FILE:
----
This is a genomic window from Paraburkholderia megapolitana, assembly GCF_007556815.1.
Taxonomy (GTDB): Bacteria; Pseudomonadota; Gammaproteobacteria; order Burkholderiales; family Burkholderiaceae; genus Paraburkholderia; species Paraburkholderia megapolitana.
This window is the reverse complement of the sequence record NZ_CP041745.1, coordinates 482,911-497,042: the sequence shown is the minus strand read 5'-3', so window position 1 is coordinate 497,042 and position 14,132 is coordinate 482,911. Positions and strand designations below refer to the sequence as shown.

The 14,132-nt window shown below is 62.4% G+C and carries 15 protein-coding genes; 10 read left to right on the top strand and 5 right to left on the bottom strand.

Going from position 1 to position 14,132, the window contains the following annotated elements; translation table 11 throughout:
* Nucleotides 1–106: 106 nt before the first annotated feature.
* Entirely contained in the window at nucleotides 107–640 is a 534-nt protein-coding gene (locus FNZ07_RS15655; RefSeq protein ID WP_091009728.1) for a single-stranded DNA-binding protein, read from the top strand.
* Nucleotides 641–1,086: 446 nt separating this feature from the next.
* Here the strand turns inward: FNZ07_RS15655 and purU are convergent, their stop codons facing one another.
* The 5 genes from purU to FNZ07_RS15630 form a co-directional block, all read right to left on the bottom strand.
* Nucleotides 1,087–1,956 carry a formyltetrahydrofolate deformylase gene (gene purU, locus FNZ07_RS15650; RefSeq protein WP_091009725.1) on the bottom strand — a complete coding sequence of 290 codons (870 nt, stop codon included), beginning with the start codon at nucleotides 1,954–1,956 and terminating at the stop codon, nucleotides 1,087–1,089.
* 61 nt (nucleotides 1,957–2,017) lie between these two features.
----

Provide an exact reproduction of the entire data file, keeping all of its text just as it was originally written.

This is a genomic window from Paraburkholderia megapolitana, assembly GCF_007556815.1.
Taxonomy (GTDB): Bacteria; Pseudomonadota; Gammaproteobacteria; order Burkholderiales; family Burkholderiaceae; genus Paraburkholderia; species Paraburkholderia megapolitana.
This window is the reverse complement of the sequence record NZ_CP041745.1, coordinates 482,911-497,042: the sequence shown is the minus strand read 5'-3', so window position 1 is coordinate 497,042 and position 14,132 is coordinate 482,911. Positions and strand designations below refer to the sequence as shown.

The 14,132-nt window shown below is 62.4% G+C and carries 15 protein-coding genes; 10 read left to right on the top strand and 5 right to left on the bottom strand.

Going from position 1 to position 14,132, the window contains the following annotated elements; translation table 11 throughout:
* Nucleotides 1–106: 106 nt before the first annotated feature.
* Entirely contained in the window at nucleotides 107–640 is a 534-nt protein-coding gene (locus FNZ07_RS15655; RefSeq protein ID WP_091009728.1) for a single-stranded DNA-binding protein, read from the top strand.
* Nucleotides 641–1,086: 446 nt separating this feature from the next.
* Here the strand turns inward: FNZ07_RS15655 and purU are convergent, their stop codons facing one another.
* The 5 genes from purU to FNZ07_RS15630 form a co-directional block, all read right to left on the bottom strand.
* Nucleotides 1,087–1,956 carry a formyltetrahydrofolate deformylase gene (gene purU, locus FNZ07_RS15650; RefSeq protein WP_091009725.1) on the bottom strand — a complete coding sequence of 290 codons (870 nt, stop codon included), beginning with the start codon at nucleotides 1,954–1,956 and terminating at the stop codon, nucleotides 1,087–1,089.
* 61 nt (nucleotides 1,957–2,017) lie between these two features.